Did you know that the brain alone uses 20% of your body’s calories? It’s true, and it’s yet another reason why it’s so important to eat a healthy diet to fuel your body and your mind!
Several vital nutrients you need to consume regularly to support healthy brain functions include omega-3 fatty acids, B vitamins, and antioxidants. Consuming these every once in a while won’t have much of an effect – it’s essential to make them a part of your everyday diet. Here are some brain-friendly foods to start incorporating into your meal plans.
Fatty fish contains omega-3 fatty acids that promote nerve and brain cell growth—crucial to both memory and learning. Omega-3 fatty acids are also linked to slowing mental diseases like Alzheimer’s disease. Some examples of fish that are high in omega-3s are salmon, tuna, sardines, and mackerel. If you don’t eat meat, you can also get omega-3s from nuts, flaxseed, and seaweed.
Berries are known for being a superfood—they’re full of flavonoid antioxidants, which help reduce inflammation and oxidative stress that can contribute to neurodegenerative diseases. Another reason to make eating berries a habit is that the accumulation of these antioxidants actually helps brain cells communicate.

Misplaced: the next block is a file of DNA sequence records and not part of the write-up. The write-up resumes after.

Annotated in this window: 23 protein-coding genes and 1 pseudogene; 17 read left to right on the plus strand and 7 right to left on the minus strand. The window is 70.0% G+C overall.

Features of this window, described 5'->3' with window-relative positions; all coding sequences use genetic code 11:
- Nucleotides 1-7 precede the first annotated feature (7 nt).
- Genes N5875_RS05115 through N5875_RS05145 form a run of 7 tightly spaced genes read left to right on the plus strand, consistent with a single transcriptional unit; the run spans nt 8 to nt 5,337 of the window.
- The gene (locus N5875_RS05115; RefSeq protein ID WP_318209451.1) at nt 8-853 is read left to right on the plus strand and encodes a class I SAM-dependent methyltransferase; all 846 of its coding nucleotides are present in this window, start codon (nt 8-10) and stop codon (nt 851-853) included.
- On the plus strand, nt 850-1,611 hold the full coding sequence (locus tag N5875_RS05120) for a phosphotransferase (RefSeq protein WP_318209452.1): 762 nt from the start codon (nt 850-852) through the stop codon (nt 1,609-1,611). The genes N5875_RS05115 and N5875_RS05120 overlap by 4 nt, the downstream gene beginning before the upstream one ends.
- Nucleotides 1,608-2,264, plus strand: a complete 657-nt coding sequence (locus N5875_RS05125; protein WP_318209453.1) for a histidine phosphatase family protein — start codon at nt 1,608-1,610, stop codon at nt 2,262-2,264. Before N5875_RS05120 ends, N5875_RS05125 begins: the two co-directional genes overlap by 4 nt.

Nuts and Seeds
Nuts and seeds contain both omega-3 fatty acids and antioxidants, so they’re really the MVPs of brain food. They are known to help prevent neurodegenerative diseases thanks to vitamin E, an antioxidant that protects brain cells from free radical damage. Pumpkin seeds, in particular, are packed with antioxidants, zinc, magnesium, iron, and copper. All of these are adept at supporting a variety of brain functions.
Tea and Coffee
Coffee contains both caffeine and antioxidants. Caffeine actually blocks adenosine (the chemical that makes you sleepy) and boosts serotonin (the chemical that makes you happy). Caffeinated tea has similar benefits. Green tea, in particular, is excellent for brain function. It contains L-theanine, which is an amino acid that helps reduce anxiety.
Whole grains have a low glycemic index. This means that they release energy slowly and can help keep you alert longer. Wheat germ is also high in vitamin E. Try adding brown rice, barley, and oatmeal to your diet. If you’re going to have bread or pasta, try the whole wheat variations.
Greens are vital for your diet. Broccoli is full of vitamin K and glucosinolates, which help to slow the breakdown of neurotransmitters. In particular, it helps with acetylcholine, the neurotransmitter that helps our brain function properly and keeps memories sharp. Other veggie options for brain health are kale, cabbage, and brussel sprouts.